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Hunt for the Wilderpeople DVD Review

Hunt for the Wilderpeople (2016) movie poster Hunt for the Wilderpeople

US Theatrical Release: June 26, 2016 (New Zealand Release: March 31, 2016) / Running Time: 101 Minutes / Rating: PG-13

Director: Taika Waititi / Writers: Taika Waititi (screenplay); Barry Crump (book Wild Pork and Watercress); Tearepa Kahi (additional writing)

Cast: Sam Neill (Hector "Hec" Faulkner), Julian Dennison (Ricky Baker), Rima Te Wiata (Bella Faulkner), Rachel House (Paula Hall), Tiorere Ngatai-Melbourne (Kahu), Oscar Kightley (Andy), Stan Walker (Ron), Mike Minogue (Joe), Cohen Holloway (Hugh), Rhys Darby (Psycho Sam), Troy Kingi (TK), Taika Waititi (Minister), Hamish Parkinson (Gavin), Stu Giles (Sick Man), John Campbell (Himself), Mihingarangi Forbes (Herself), Nadine Chalmers Ross (Herself), Sam Wallace (Himself)

Buy Hunt for the Wilderpeople from Amazon.com: Blu-ray • DVD • Instant Video

In November 2017, masses will gather in multiplexes to see Thor: Ragnarok. Many of these moviegoers will be unfamiliar with the film's director, Taika Waititi of New Zealand.
Those who see much more than just Marvel's superhero movies, however, might know and appreciate his work. Over the past ten years, Waititi has built quite a varied and respectable filmography as a writer, director, and producer. The same résumé that landed him the Thor gig (and a writing credit on Disney's much-anticipated Polynesian musical Moana) has won Waititi admiration far from New Zealand with films like Eagle vs Shark, Boy, and What We Do in the Shadows.

Waititi's fourth feature as director, Hunt for the Wilderpeople, drew near-universal acclaim from critics upon its release in New Zealand at the end of March. North American release followed this summer from a tiny young distributor called The Orchard. Though the studio opened the film in just five theaters and conservatively expanded to a peak of 200, Wilderpeople, with a practically non-existent marketing budget, caught on in America, grossing nearly $5 million here and nearly five times as much as any of The Orchard's other releases.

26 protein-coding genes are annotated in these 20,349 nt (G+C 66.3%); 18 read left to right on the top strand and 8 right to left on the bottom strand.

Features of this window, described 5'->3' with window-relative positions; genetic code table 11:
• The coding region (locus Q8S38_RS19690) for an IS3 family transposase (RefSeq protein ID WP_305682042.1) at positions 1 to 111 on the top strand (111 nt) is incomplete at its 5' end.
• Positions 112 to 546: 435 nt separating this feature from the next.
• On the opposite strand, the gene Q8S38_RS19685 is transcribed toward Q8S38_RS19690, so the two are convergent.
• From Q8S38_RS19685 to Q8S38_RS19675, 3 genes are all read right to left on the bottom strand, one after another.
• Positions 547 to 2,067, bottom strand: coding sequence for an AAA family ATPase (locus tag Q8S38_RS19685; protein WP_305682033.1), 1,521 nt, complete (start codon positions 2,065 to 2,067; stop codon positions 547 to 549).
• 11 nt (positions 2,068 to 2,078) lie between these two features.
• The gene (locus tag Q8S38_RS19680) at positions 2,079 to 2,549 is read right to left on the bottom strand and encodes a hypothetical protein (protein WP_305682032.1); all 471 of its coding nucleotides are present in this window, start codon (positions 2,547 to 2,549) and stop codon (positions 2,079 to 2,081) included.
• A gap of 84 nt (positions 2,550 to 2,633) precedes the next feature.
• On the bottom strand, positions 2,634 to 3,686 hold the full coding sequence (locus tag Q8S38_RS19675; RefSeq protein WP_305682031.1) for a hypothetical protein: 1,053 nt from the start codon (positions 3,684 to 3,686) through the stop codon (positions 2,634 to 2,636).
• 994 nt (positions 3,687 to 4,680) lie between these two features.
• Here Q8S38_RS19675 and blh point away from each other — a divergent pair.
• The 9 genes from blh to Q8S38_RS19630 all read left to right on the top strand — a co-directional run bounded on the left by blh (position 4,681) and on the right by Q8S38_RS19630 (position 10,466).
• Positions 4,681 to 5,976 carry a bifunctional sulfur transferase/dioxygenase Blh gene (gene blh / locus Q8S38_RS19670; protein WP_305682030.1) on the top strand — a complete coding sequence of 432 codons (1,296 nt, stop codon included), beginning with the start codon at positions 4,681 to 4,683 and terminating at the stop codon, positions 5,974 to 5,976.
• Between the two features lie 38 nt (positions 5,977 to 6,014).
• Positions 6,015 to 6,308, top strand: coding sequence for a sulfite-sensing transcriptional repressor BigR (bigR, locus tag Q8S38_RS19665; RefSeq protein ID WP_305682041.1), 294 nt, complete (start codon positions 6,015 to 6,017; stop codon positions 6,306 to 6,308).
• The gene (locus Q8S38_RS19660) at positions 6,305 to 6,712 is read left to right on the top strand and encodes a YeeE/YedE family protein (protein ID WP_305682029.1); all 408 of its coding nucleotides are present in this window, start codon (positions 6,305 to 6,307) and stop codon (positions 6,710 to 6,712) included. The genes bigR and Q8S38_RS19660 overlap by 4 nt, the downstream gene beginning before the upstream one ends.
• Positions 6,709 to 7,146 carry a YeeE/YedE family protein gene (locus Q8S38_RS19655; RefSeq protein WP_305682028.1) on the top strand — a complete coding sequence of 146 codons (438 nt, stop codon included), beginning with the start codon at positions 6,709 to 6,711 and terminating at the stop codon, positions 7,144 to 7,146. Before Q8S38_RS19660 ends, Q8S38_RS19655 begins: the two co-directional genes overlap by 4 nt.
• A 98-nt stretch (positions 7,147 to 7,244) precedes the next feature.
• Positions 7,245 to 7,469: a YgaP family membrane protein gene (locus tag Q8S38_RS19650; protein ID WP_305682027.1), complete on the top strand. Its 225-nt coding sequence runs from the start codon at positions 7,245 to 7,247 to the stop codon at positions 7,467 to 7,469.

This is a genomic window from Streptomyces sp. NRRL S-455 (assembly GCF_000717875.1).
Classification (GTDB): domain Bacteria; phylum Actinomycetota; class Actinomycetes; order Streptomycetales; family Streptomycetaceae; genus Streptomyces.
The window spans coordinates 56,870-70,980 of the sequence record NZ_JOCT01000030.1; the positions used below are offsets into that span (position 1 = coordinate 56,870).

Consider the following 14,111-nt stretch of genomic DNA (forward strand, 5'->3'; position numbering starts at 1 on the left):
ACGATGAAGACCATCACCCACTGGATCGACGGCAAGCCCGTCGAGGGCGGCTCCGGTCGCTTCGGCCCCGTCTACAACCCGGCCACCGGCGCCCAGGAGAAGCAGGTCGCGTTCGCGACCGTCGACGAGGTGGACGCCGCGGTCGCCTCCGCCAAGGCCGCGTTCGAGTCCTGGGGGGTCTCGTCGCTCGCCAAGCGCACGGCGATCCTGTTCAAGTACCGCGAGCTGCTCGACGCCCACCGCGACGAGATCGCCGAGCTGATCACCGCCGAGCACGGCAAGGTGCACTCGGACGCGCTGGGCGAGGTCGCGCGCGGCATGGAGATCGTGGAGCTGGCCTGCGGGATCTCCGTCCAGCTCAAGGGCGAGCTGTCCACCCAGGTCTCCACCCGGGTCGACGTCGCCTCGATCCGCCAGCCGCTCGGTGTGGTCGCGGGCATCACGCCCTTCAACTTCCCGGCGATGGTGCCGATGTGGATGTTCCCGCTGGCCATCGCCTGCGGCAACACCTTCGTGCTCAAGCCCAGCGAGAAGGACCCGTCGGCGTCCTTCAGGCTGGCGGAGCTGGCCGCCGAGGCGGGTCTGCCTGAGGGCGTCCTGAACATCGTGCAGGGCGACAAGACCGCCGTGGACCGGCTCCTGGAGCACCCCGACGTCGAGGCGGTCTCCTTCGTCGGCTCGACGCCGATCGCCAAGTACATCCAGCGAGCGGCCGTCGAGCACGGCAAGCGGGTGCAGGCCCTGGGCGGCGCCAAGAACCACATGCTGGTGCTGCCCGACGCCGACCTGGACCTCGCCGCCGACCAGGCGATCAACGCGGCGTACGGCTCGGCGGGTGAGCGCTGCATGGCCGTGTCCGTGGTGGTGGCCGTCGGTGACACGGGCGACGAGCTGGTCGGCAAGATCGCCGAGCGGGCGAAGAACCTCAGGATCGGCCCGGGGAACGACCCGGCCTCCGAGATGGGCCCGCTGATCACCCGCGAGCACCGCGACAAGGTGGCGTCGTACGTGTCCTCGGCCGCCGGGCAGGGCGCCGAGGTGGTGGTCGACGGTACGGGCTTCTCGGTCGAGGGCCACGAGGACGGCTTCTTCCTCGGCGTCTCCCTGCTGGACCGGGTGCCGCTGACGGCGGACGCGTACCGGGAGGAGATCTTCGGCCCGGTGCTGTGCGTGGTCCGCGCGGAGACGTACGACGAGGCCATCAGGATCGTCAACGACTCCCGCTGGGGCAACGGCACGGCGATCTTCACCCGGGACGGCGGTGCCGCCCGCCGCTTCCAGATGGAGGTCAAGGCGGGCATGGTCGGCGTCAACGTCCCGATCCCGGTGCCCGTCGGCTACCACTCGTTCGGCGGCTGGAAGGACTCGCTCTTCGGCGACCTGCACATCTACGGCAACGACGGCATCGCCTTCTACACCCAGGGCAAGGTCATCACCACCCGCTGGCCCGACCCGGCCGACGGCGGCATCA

In "Hunt for the Wilderpeople", foster child Ricky Baker (Julian Dennison) and his outdoorsy foster father Hec Faulkner (Sam Neill) go missing in the wild.

At the film's start, troubled 13-year-old Ricky Baker (Julian Dennison) is dropped off at the rural home of Bella (Rima Te Wiata) and Hector Faulkner (Sam Neill). Ricky is to be a foster child to this middle-aged couple with no kids of their own. Despite his spotty record in the system, rotund Ricky soon feels at home with the Faulkners, who celebrate his birthday and give him a dog he names Tupac. But just days into what feels like it could be a permanent arrangement, Bella drops dead and child services is prepared to take the boy back and find him a home with a mother figure.

Not having any of that, Ricky stages a suicide, setting a crude stand-in, as well as Hec's shed, ablaze before running away to the bush. He's soon found there by the rugged, illiterate outdoorsman. When Hec fractures his ankle, the two set up camp in the outdoors and fend for themselves. Meanwhile, their disappearance back home raises concerns and sparks a nationwide manhunt to find the missing two. Led by a determined child services agent (Rachel House), authorities fear the worst and even offer a significant reward for the pair's return. Contrary to their suspicions, there is nothing perverted or inappropriate about the boy and the man's alliance. They're just finding a place to fit in at a time when it seems the rest of the world has none.

Hec (Sam Neill) demands action from conspiracy theorist Psycho Sam (Rhys Darby).

Wilderpeople, which Waititi adapted from the semiautobiographical 1986 novel Wild Pork and Watercress by New Zealand's Barry Crump, is very unlike any comedy you've seen. But whereas some other indie and foreign films are celebrated simply for being different from what critics are more frequently exposed to, Wilderpeople is not just good because it's different. It's both different and good.

This imaginative tale is effortlessly investable. The two outsiders have our sympathy from the start and their pairing recalls Carl and Russell from Pixar's Up.
There is a similar dynamic to this grieving widower and the portly, young product of broken homes. There isn't much common ground between the two, but there doesn't need to be. Just having someone else to look out for them means something to both of them and also to us, the viewer.